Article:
The appellant was made aware before his release from custody on 7/09/08 at the police station that PC Leslie Jones had stated to him that he was to be bailed whilst the on board videos were obtained from the Armed Police officers Mercedes Vito and also the two T5 high pursuit Volvo estate cars that were behind the appellants van in Flint however these videos were never entered as evidence by the police as the appellant believes the videos did not assist the prosecution case and would have actually shown the true speed of the appellants van to be much slower than officers stated in evidence and the Vito video of decamp would give the real view conflicting with the officers version of evidence.
 The officer that arrested the appellant PC 2168 David Jones did not give evidence and his statement was excluded for the trial he was an advanced police pursuit driver but was a passenger in the first Volvo chasing the appellants van along Duke Street Flint PC 2168 David Jones during the course of a IPCC complaint lodged by the appellant against this officer Professional Standards Dept (PSD) confirmed that shortly after the appellants arrest PC 2168 David Jones was dismissed from the police force and he was no longer a serving officer with North Wales police but had in fact secured employment within Wrexham NHS as a paramedic according to PSD investigating officer PS R Evans.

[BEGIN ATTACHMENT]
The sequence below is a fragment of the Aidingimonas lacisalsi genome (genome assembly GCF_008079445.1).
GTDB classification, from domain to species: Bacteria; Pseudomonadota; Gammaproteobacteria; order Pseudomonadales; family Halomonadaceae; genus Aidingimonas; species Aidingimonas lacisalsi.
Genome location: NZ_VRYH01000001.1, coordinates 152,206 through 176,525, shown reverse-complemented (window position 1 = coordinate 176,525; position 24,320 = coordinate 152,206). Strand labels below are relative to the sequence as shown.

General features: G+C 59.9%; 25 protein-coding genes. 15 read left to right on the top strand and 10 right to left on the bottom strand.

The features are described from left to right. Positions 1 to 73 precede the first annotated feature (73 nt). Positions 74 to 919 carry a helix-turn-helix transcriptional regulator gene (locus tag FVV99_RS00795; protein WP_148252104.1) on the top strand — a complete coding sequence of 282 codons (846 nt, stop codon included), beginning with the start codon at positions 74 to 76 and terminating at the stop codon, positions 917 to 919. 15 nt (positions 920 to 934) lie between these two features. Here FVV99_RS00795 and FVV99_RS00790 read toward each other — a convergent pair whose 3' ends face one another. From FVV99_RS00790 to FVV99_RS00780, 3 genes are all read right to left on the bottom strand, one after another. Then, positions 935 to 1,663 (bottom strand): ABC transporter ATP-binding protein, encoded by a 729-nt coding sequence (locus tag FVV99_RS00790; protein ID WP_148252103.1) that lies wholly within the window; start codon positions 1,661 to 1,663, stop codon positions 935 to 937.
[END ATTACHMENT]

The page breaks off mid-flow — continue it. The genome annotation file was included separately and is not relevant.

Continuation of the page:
In his statement PC 2168 David Jones states “As I was level with the drivers door I looked up, and saw a male sitting in the driving seat with both his hands on the steering wheel, this male later provided his details as Edward Hughes 12/04/1960. “Hughes looked down towards me and was trying to push his driver’s door towards me but was prevented from doing so. I then saw Hughes quickly get out of the drivers seat and climb over towards the passenger side”.
However now that the GR2 DVD can be paused it is noted that as the police vehicle that PC 2168 David Jones is a passenger in at the point were as he states “As I was level with the drivers door” The photo see annex (E photograph) shows that the appellant is already at the passenger door the appellants arm is clearly seen at the passenger door and could not be as stated “sitting in the drivers seat trying to push the drivers door open” at 17:02:24 on the DVD annex (E photograph).